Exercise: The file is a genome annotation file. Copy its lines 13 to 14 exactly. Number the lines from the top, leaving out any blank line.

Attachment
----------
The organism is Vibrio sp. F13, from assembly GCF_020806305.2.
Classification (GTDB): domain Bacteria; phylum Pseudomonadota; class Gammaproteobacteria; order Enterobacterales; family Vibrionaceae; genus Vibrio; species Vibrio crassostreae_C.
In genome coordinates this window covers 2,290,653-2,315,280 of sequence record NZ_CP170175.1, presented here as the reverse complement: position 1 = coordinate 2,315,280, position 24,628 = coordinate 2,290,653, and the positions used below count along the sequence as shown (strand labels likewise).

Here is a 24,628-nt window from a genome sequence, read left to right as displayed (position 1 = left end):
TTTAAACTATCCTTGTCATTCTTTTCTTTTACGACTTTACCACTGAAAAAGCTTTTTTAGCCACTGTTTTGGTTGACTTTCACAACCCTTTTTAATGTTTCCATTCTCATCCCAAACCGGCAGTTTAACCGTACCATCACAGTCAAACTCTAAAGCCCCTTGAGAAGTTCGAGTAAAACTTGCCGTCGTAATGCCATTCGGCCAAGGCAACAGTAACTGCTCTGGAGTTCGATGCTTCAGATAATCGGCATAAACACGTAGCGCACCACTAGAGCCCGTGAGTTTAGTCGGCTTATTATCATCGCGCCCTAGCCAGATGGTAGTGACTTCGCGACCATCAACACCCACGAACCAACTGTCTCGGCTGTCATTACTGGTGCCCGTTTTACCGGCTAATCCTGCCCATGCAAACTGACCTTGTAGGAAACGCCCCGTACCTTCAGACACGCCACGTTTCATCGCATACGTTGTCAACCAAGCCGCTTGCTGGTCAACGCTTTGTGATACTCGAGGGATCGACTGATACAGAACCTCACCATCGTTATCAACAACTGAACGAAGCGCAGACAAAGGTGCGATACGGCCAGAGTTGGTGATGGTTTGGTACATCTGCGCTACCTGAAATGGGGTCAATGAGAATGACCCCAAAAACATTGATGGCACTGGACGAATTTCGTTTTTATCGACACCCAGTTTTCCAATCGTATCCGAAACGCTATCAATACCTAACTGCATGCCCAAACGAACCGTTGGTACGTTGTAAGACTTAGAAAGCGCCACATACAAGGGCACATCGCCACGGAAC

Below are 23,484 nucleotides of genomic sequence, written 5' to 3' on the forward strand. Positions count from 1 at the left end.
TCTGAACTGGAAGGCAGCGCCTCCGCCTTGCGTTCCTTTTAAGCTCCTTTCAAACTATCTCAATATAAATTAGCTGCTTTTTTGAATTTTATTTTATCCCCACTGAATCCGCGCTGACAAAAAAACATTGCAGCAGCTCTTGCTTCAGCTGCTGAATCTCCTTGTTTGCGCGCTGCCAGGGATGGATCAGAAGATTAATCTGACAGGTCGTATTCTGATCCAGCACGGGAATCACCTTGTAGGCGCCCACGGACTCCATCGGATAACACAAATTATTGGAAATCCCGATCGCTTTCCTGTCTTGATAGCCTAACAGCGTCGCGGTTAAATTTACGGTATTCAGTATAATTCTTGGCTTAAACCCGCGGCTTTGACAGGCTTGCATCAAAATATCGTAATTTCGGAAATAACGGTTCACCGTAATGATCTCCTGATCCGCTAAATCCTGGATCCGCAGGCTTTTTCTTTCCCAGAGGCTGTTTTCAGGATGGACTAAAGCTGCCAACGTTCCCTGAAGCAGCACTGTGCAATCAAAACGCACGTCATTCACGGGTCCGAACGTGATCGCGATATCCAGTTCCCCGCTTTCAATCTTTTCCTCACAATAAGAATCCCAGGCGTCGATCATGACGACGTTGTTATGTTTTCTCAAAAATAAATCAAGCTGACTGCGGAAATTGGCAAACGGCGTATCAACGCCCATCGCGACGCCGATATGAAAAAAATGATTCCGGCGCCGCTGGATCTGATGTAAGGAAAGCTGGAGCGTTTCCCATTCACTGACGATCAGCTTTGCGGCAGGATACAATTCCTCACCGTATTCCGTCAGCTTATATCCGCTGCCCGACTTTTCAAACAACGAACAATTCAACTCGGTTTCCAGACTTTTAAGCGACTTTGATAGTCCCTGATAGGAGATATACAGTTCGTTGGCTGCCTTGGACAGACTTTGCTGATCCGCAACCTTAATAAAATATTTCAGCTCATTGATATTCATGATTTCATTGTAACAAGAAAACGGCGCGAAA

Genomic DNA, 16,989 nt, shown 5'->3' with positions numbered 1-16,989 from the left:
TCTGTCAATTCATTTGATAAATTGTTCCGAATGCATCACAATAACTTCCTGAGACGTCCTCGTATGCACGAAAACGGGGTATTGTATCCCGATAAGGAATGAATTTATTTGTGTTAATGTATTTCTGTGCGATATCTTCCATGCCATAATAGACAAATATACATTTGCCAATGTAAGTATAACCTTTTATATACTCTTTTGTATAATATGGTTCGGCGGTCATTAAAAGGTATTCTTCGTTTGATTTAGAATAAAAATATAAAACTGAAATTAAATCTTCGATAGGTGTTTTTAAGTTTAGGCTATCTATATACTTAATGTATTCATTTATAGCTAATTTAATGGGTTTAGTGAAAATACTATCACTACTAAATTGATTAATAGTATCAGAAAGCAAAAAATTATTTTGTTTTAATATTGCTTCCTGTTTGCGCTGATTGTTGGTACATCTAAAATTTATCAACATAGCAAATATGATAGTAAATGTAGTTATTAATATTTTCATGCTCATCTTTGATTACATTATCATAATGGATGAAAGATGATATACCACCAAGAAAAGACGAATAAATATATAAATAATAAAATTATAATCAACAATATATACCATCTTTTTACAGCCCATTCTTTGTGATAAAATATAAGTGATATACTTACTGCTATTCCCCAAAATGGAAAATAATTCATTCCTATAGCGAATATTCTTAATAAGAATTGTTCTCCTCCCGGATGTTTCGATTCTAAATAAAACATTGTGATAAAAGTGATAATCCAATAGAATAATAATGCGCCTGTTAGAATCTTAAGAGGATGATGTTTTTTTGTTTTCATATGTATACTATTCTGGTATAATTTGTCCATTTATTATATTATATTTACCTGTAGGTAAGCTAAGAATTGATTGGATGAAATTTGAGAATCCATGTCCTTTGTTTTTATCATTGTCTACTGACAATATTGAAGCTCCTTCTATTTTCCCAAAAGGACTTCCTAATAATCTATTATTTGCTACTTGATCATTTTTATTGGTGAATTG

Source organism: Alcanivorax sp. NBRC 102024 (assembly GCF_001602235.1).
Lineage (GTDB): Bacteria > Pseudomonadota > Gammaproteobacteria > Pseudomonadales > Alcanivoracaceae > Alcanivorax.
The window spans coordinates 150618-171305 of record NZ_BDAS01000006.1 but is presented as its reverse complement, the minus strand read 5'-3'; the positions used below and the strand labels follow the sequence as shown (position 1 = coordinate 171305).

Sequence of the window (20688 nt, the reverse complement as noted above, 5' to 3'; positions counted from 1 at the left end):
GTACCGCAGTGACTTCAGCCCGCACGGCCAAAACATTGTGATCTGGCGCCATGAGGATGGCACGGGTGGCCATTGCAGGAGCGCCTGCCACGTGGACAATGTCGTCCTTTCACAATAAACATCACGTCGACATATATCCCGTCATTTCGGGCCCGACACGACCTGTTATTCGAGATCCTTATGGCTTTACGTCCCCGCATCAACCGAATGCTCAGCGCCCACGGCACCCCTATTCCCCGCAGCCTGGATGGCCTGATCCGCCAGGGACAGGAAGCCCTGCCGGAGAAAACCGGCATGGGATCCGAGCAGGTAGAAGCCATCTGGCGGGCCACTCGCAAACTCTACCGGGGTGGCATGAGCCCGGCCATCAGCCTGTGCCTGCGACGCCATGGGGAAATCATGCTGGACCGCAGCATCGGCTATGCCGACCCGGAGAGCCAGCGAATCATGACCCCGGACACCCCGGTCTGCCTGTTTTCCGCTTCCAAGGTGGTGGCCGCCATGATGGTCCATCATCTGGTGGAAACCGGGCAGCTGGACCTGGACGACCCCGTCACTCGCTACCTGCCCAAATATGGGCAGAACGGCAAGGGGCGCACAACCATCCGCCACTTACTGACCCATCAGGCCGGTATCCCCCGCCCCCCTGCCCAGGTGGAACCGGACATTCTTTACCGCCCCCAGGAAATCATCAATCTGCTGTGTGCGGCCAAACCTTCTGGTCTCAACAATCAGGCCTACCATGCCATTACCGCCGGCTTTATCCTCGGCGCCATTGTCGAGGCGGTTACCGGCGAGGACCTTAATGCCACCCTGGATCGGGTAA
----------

Sequence of the window (20688 nt, the reverse complement as noted above, 5' to 3'; positions counted from 1 at the left end):
GTACCGCAGTGACTTCAGCCCGCACGGCCAAAACATTGTGATCTGGCGCCATGAGGATGGCACGGGTGGCCATTGCAGGAGCGCCTGCCACGTGGACAATGTCGTCCTTTCACAATAAACATCACGTCGACATATATCCCGTCATTTCGGGCCCGACACGACCTGTTATTCGAGATCCTTATGGCTTTACGTCCCCGCATCAACCGAATGCTCAGCGCCCACGGCACCCCTATTCCCCGCAGCCTGGATGGCCTGATCCGCCAGGGACAGGAAGCCCTGCCGGAGAAAACCGGCATGGGATCCGAGCAGGTAGAAGCCATCTGGCGGGCCACTCGCAAACTCTACCGGGGTGGCATGAGCCCGGCCATCAGCCTGTGCCTGCGACGCCATGGGGAAATCATGCTGGACCGCAGCATCGGCTATGCCGACCCGGAGAGCCAGCGAATCATGACCCCGGACACCCCGGTCTGCCTGTTTTCCGCTTCCAAGGTGGTGGCCGCCATGATGGTCCATCATCTGGTGGAAACCGGGCAGCTGGACCTGGACGACCCCGTCACTCGCTACCTGCCCAAATATGGGCAGAACGGCAAGGGGCGCACAACCATCCGCCACTTACTGACCCATCAGGCCGGTATCCCCCGCCCCCCTGCCCAGGTGGAACCGGACATTCTTTACCGCCCCCAGGAAATCATCAATCTGCTGTGTGCGGCCAAACCTTCTGGTCTCAACAATCAGGCCTACCATGCCATTACCGCCGGCTTTATCCTCGGCGCCATTGTCGAGGCGGTTACCGGCGAGGACCTTAATGCCACCCTGGATCGGGTAA